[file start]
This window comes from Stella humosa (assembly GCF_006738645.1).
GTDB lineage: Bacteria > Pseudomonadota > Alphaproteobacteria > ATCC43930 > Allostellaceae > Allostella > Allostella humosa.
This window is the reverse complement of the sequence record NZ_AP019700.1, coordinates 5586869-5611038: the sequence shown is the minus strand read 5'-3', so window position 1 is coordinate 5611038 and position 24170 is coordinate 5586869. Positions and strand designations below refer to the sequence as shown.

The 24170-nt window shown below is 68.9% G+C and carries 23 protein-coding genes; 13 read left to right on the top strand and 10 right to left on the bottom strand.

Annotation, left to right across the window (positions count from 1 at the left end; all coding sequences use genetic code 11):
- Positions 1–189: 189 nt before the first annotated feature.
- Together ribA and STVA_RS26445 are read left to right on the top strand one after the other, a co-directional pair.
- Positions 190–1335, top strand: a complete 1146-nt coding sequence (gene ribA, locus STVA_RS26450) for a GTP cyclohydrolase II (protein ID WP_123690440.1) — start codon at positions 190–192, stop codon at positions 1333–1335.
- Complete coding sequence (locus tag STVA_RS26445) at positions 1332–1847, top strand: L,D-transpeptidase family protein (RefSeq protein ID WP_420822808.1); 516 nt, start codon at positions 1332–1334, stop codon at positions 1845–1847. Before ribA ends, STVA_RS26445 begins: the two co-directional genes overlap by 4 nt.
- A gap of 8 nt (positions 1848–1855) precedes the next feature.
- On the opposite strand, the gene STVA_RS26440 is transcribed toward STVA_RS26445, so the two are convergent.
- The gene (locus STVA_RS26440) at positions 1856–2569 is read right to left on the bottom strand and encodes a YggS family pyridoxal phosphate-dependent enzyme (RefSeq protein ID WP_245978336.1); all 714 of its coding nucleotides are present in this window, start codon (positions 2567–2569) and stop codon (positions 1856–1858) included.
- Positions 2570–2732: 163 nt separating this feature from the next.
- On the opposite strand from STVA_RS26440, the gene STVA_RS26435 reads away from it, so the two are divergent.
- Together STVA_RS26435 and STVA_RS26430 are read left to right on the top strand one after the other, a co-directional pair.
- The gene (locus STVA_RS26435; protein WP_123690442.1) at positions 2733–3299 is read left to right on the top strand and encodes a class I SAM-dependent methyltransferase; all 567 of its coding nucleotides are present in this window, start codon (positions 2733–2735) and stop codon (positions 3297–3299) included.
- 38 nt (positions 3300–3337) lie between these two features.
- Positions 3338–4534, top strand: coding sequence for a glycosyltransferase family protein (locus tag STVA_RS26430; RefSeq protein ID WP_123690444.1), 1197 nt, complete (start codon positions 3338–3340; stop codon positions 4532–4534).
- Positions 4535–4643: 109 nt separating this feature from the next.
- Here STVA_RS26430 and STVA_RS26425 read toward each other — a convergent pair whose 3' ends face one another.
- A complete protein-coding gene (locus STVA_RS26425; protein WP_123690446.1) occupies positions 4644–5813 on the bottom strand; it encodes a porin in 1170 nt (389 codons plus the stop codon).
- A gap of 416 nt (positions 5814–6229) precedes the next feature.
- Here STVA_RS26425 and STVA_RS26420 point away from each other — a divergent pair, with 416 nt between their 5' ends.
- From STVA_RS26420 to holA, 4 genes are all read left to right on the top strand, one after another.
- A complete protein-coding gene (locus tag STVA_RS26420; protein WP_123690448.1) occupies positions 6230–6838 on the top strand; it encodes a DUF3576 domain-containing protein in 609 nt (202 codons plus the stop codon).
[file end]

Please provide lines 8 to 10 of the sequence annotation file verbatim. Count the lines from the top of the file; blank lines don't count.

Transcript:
- Positions 190–1335, top strand: a complete 1146-nt coding sequence (gene ribA, locus STVA_RS26450) for a GTP cyclohydrolase II (protein ID WP_123690440.1) — start codon at positions 190–192, stop codon at positions 1333–1335.
- Complete coding sequence (locus tag STVA_RS26445) at positions 1332–1847, top strand: L,D-transpeptidase family protein (RefSeq protein ID WP_420822808.1); 516 nt, start codon at positions 1332–1334, stop codon at positions 1845–1847. Before ribA ends, STVA_RS26445 begins: the two co-directional genes overlap by 4 nt.
- A gap of 8 nt (positions 1848–1855) precedes the next feature.